after finitude

For my own reference I attempted to compile the most complete list of published books on speculative realism, object-oriented ontology, new materialisms, and associated work and I figured I would share it. I also include in this list works from feminist materialisms, because they are important for providing a fuller genealogy for contemporary research, and those authors that are harder to classify together but generally write on nihilism, pessimism, and eliminationism. For the moment I’ve left off Francois Laruelle, who is still very confusing to me, and accelerationist authors like Nick Land and McKenzie Wark. The tags are my own and don’t necessarily reflect how the authors self-identify.

Graham Harman – Object-Oriented Ontology

Tool Being: Heidegger and the Metaphysics of Objects (1993/2011)

Guerilla Metaphysics: Phenomenology and the Carpentry of Things (2011)

Prince of Networks: Bruno Latour and Metaphysics (2009)

Towards Speculative Realism: Essays and Lectures (2010)

Circus Philosophicus (2010)

The Prince and the Wolf: Harman and Latour at the LSE (2011)

Quentin Meillasoux: Philosophy in the Making (2011)

The Quadruple Object (2011)

Weird Realism: Lovecraft and Philosophy (2012)

Bells and Whistles: More Speculative Realism (2013)

Levi Bryant – Onticology/Machine-Oriented Ontology

The Speculative Turn: Continental Materialism and Realism, Edited with Nick Snricek and Graham Harman (2011)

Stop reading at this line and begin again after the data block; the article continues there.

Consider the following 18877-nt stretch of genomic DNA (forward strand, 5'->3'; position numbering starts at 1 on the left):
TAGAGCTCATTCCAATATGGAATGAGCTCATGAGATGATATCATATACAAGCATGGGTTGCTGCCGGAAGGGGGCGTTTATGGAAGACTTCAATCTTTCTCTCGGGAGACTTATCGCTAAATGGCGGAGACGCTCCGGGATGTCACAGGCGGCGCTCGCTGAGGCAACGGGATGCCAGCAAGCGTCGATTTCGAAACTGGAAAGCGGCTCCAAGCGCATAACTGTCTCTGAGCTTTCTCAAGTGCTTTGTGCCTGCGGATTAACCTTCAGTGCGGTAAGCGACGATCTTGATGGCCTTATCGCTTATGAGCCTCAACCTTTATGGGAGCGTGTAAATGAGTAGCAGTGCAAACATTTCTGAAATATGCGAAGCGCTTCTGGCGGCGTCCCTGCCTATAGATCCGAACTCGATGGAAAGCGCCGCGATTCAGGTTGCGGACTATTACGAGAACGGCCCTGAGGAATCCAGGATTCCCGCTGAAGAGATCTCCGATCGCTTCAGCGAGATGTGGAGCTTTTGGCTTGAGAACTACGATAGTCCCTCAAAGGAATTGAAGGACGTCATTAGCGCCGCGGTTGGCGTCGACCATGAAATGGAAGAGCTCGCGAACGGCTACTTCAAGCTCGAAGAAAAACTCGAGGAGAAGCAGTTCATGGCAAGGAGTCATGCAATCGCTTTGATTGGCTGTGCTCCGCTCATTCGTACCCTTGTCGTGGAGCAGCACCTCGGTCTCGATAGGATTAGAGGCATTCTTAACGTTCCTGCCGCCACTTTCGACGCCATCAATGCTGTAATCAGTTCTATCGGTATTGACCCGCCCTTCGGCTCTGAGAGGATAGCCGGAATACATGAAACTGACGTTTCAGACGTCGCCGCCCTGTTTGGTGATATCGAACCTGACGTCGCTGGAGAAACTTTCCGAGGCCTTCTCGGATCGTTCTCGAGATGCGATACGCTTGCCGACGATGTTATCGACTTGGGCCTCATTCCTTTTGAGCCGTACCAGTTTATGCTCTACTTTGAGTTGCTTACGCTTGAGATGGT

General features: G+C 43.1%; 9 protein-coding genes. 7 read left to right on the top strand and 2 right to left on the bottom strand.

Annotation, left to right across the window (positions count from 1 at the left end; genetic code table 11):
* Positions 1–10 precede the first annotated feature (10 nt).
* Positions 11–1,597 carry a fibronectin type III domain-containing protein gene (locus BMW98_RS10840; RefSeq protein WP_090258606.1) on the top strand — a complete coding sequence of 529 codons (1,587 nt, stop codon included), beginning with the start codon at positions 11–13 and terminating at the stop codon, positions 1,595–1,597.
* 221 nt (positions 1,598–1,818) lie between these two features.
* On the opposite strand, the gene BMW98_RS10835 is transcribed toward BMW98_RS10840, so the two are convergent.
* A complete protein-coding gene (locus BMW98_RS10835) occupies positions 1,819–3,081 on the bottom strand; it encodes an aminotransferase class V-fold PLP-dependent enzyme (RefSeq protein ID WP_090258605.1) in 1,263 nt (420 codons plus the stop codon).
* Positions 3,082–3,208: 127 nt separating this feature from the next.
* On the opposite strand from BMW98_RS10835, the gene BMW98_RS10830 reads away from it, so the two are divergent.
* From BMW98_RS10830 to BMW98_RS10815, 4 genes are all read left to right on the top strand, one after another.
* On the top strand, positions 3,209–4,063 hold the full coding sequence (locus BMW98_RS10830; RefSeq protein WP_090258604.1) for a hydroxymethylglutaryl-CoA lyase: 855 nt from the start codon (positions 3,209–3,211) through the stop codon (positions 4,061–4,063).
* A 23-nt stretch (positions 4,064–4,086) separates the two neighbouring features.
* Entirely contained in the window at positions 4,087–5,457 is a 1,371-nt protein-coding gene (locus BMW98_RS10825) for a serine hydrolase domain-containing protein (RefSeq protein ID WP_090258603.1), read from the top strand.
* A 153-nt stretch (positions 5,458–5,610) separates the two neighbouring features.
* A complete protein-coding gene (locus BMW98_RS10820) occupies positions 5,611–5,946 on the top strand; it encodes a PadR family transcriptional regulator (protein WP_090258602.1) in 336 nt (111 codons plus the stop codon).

The Democracy of Objects (2011)

Onto-Cartography: An Ontology of Machines and Media (2014)

Timothy Morton – OOO, Ecology

Ecology Without Nature: Rethinking Environmental Aesthetics (2009)

The Ecological Thought (2012)

Realist Magic: Objects, Ontology, Causality (2013)

Hyperobjects: Philosophy and Ecology After the End of the World (2013)

Ian Bogost – OOO, Game Studies

Alien Phenomenology, or What It’s Like to Be a Thing (2012)

Quentin Meillassoux – Speculative Materialism

After Finitude: An Essay on the Necessity of Contingency (2009)

The Number and The Siren: A Decipherment of Mallarme’s Coup De Des (2012)

Ray Brassier – Eliminative Materialism

Nihil Unbound: Enlightenment and Extinction (2010)

Iain Hamilton Grant – Naturphilosophie

Philosophies of Nature After Schelling (2008)

Jane Bennett – Political Theory, Vitalism

Vibrant Matter: A Political Ecology of Things (2009)

Reza Negarestani – Eliminative Materialism, Theory-Novel

Cyclonopedia: Complicity with Anonymous Materials (2008)

Ben Woodard – Naturphilosphie, Nihilism, Pessimism

Slime Dynamics (2012)

On an Ungrounded Earth: Towards a New Geophilosophy (2013)

Steven Shaviro – Film Studies, Process Thought

Without Criteria: Kant, Deleuze, Whitehead, and Aesthetics (2009)

William Connolly – Political Theory, Pluralism

A World of Becoming (2012)

The Fragility of Things: Self-Organizing Processes, Neoliberal Fantasies, and Democratic Activism (2013)